As we mine out the landfills (at least they left us a lot of plastic to reuse; that was thoughtful) and burrow into basements and archives seeking the books that our ancestors did not burn to survive the winters, you felt it sometimes, rage filling you like an updraft of hot air from a fire, lifting you from the shoulders or blowing through you like a tornado–rage that we missed it, missed it all, and rage at those who got to have it in the specific way that took it from us.

Reading about it all in novels: smart phones, internet, satellites, the ISS, movies, cruises, road trips, texting, trains, flying in planes over countries with the cloud shadows moving dark and wet over the land like ink; but also all the things they wrote in there that they did not mean to write about because they were too normal, letting us look at them from the corner of their eyes. Restaurants. Rice. Dumpsters. Condoms. Bosons. Irrigation. Pensions. Bananas. I think: My f*cking Christ, imagine a world where you could fear flying.

This beautifully-written novella-length book takes hold of the imagination and leaves you with lots to think about.

Further Reading:

Quill & Quire:Throughout the novella, Mohamed’s sharply honed storytelling evokes expansive questions, particularly around inheritance: the hereditary nature of Reid’s illness, her presumed responsibility to her mother and community, and the legacy of a climate-decimated Earth.”

Publisher’s Weekly:It’s an impressive feat of worldbuilding made stronger by the sensitive, nuanced characters and urgent questions about what people owe to each other. This packs a punch.”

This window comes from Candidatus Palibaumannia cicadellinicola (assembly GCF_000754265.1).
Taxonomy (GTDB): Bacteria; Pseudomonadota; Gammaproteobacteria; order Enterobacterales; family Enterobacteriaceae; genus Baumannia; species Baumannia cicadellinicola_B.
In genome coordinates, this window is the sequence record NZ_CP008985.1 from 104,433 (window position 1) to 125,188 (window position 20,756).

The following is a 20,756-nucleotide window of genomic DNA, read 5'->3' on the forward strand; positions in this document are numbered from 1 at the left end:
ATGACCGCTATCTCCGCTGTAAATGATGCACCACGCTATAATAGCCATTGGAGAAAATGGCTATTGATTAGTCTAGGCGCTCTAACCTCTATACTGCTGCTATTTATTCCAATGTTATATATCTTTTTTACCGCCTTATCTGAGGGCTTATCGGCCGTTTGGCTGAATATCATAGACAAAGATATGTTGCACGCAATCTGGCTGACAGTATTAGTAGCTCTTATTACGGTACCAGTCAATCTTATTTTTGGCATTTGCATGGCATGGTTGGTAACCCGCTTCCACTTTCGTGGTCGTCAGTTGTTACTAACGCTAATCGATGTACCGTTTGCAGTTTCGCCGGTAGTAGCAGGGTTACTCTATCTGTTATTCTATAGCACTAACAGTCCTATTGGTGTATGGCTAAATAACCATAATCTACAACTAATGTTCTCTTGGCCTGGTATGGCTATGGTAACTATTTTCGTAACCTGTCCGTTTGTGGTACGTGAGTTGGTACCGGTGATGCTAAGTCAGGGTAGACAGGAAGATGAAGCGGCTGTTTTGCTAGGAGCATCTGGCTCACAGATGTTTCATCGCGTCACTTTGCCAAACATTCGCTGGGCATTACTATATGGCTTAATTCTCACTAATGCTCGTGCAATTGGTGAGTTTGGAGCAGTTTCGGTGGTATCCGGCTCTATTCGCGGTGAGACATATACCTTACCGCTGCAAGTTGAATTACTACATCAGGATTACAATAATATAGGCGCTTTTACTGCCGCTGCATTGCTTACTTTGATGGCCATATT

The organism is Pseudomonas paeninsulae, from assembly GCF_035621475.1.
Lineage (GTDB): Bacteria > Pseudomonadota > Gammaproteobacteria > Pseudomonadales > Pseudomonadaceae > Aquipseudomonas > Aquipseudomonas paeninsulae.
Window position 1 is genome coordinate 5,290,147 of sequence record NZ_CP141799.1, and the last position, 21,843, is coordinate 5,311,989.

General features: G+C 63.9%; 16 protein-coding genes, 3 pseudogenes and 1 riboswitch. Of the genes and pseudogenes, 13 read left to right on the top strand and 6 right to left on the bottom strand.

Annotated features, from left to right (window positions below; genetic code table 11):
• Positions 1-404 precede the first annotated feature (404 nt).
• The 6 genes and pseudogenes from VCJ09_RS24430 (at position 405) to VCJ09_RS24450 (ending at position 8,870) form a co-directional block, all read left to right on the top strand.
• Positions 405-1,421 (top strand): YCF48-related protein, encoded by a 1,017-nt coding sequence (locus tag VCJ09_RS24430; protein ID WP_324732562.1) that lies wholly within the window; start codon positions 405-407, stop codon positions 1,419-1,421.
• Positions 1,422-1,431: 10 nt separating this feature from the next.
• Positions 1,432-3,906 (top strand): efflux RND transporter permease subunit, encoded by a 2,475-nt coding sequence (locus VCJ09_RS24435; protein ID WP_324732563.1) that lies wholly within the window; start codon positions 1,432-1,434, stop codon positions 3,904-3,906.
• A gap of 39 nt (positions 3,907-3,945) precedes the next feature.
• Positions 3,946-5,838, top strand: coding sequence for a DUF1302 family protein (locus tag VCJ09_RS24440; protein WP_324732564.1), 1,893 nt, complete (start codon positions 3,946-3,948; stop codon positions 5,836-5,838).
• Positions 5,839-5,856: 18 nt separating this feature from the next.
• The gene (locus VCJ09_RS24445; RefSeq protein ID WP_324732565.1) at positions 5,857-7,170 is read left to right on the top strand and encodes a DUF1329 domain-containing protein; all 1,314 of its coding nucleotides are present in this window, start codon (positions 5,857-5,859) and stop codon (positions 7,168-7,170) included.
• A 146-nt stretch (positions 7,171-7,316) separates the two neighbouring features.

Check out Premee Mohamed’s website – although she is new to me, this is not her first book.

Thank you to ECW Press for sending me a copy of this book!

21 thoughts on “The Annual Migration of Clouds by Premee Mohamed

  1. wadholloway says:

    The new wave of dystopian fiction (SF by its new name) is going to some wonderful places, as is obviously the case here. It’s actually on old problem in a new frame – can a rural community afford to lose its most promising youngster(s) to go away for education?

    Successful diseases do find ways to protect themselves – well actually a disease is successful because it finds ways to protect itself – but putting it in this SF-y way makes us think about that.

    • Naomi says:

      That’s true! Not usually in such a way, though, that it seems as though your disease has a consciousness.
      That’s one of the things SF is good at – putting a new spin on old questions. And it works my brain in a different way!

    • Naomi says:

      Me too! I’d love to read more literature that explores that idea, but I don’t often see it described in blurbs. Hopefully I’ll stumble it across it again sometime. 🙂

  2. buriedinprint says:

    I just “discovered” her this year as well! Did she just get a new publicist or something? Heheh She does have interesting ideas and I’m curious how this short one would read (the one I read was about 400 pages, Beneath the Rising).

    • Naomi says:

      A lot of the goodreads reviews I looked at said the only thing wrong with this one is that they wanted more. Which is not a bad thing. And the way she left it certainly leaves it open for more if she chooses to revisit it. 400 pages is a lot longer! Did you find it the right length or was it too long?